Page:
Sometimes a Tree Spirit can be dangerous. An evil spirit once sent a man out to collect bark off a tree, an enterprise that had been fatal to everyone who had ever tried it. This tree would suddenly shed its heavy bark which fell with such weight and force that it killed whomever it landed upon.  Trickster believed that he was attacked by a Tree Spirit that never made himself manifest except by the creaking of his branches. This noise made Trickster so mad that he climbed the tree and attempted to break it at a fork in the branches, but for his trouble all he managed to do is get himself caught in the fork.  On another occasion a Tree Spirit was kind enough to announce that if anyone ate a bulb that grew on its bush, that it would function as an overpowering laxative. Trickster, true to form, thought that he was a greater spirit and that he could therefore eat it with impunity. He was wrong. 
Stumps of trees are important symbols. In the Twins Cycle, the dominant twin is named "Stump," but elsewhere he is called "(Little) Ghost." Little Ghost says that his grandmother is a stump.  His twin brother is named "Flesh," the idea being that soul and body are twins. Therefore, the stump is a symbol of the soul (see the Commentary to The Birth of the Twins). The stumps that occur in stories are invariably hollow. The outermost portion of a creature, for animals the skin, defines its form, and is therefore associated with its soul. Thus a bird is often reconstituted from a single feather (see 1, 2, 3) , and White Wolf can reconstitute himself from his own skin, even after it had been made into bracelets.  A hollow stump is the rind or outer form of a dead tree, and therefore is the botanic counterpart of its soul. A humorous association of the two is seen when a turkey buzzard, whose associations are with death, drops Trickster into a hollow stump. Women find him and try to dig him out. When they make an opening in the shell of the stump, Trickster covers the hole with his raccoon skin blanket, thus making his (and the raccoon's) outer form a counterpart to that of the stump's shell.  Hollow stumps are often the repositories of water, a substance in which souls like to reside. In many stories a Raccoon Spirit enters a hollow stump pursued by hunters, who find inside not a raccoon, but a fish. Eating this fish turns one of them into a Fish Spirit, and he disappears into the nearest lake.  Thus a stump becomes a porthole to metamorphosis.
Links: Wood Spirits, Spirits, The Wazija, Earthmaker, Waterspirits, Disease Giver, Hare, Trickster, Raccoons, Fish Spirits.
|Willard Leroy Metcalf, The Red Oak|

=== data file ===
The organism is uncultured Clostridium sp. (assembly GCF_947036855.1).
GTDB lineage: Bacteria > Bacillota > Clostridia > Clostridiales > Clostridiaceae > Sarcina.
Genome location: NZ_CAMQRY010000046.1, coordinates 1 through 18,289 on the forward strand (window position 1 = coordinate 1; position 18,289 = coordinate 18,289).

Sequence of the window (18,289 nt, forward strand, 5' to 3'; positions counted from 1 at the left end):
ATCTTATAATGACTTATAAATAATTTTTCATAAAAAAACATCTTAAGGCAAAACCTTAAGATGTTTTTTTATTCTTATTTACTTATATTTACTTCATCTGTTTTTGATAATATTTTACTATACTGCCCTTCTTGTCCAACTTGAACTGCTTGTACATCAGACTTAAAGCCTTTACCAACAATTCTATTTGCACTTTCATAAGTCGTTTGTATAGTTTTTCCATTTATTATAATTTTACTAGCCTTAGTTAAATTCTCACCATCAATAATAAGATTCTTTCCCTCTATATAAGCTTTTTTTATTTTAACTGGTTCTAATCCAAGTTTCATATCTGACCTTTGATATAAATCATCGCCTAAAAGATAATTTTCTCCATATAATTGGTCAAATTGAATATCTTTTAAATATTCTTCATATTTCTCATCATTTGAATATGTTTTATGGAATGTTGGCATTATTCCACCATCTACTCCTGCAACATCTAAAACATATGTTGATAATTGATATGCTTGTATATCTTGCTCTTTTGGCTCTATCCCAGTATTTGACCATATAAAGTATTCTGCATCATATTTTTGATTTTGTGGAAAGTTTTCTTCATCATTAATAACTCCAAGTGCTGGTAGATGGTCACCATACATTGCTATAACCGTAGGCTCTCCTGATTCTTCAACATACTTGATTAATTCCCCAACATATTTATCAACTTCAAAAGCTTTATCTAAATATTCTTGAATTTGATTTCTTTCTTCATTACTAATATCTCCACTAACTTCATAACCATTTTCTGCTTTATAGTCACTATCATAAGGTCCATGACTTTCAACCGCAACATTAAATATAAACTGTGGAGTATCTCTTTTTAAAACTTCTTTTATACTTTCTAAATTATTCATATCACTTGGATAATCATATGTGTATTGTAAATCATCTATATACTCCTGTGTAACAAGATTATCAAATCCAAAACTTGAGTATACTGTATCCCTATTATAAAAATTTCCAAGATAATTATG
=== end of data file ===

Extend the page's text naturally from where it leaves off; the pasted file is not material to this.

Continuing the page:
Stories: mentioning trees or Tree Spirits: The Creation of the World, The Twins Retrieve Red Star's Head, The Children of the Sun, Visit of the Wood Spirit, The Boy who would be Immortal, The Commandments of Earthmaker, The Woman who Became a Walnut Tree, The Old Woman and the Maple Tree Spirit, The Oak Tree and the Man Who was Blessed by the Heroka, The Pointing Man, The Abduction and Rescue of Trickster, The Baldness of the Buzzard, Trickster Eats the Laxative Bulb, Trickster Loses His Meal, The Journey to Spiritland (v. 2), Thunderbird Clan Origin Myth, Waruǧápara, The Chief of the Heroka, The Red Man, The Shell Anklets Origin Myth, The Annihilation of the Hočągara I, Baldheaded Warclub Origin Myth, The Blessing of the Bow, Pete Dupeé and the Ghosts, The Spirit of Gambling, Peace of Mind Regained, The Necessity for Death; involving tree stumps: The Twins Cycle, The Two Brothers, The Two Boys, The Pointing Man, The Were-fish, The Spirit of Maple Bluff, Lake Wąkšikhomįgra (Mendota): the Origin of Its Name; mentioning oak: Thunderbird Clan Origin Myth, The Oak Tree and the Man Who was Blessed by the Heroka, Wolf Clan Origin Myth, The Twins Retrieve Red Star's Head, The Children of the Sun, Turtle's Warparty, The Shell Anklets Origin Myth, Old Man and Wears White Feather, Waruǧápara, The Creation Council, The Man Who Would Dream of Mą’ųna, Young Man Gambles Often, Morning Star and His Friend (v. 2), Sun and the Big Eater, Spear Shaft and Lacrosse, The Roaster, Little Human Head, The Shaggy Man, Wears White Feather on His Head, Peace of Mind Regained, The Dipper (leaves); mentioning red cedar (juniper, waxšúč): The Journey to Spiritland (vv. 4, 5) (used to ascend to Spiritland), The Seer (sacrificial knife), A Waterspirit Blesses Mąnį́xete’ų́ga (sacrificial knife), Redhorn's Sons (coronet of Thunders, lodge), Aračgéga's Blessings (coronet of Thunders), The Twins Disobey Their Father (trees found on cliffs of Thunders), Partridge's Older Brother (smoke fatal to evil spirit), Hawk Clan Origin Myth (purifying smoke), The Creation Council (purifying smoke), The Dipper (incense), Sun and the Big Eater (arrow), The Brown Squirrel (arrow), Hare Kills a Man with a Cane (log used as weapon); mentioning basswood: The Children of the Sun, Redhorn's Father, Bear Clan Origin Myth (v. 3), The Big Stone, The Fox-Hočąk War, Hare Burns His Buttocks, The King Bird, Hare Kills Wildcat, Turtle's Warparty, The Birth of the Twins, The Messengers of Hare, Ghost Dance Origin Myth II, Trickster Eats the Laxative Bulb; mentioning willows: The Journey to Spiritland (v. 4), The Lame Friend, Holy One and His Brother, Partridge's Older Brother; about Wood Spirits (Wakąčųna): Visit of the Woodspirit, The Girl who Refused a Blessing from the Wood Spirits, Pete Dupeé and the Ghosts, The Completion Song Origin, The Twins Disobey Their Father (v. 2).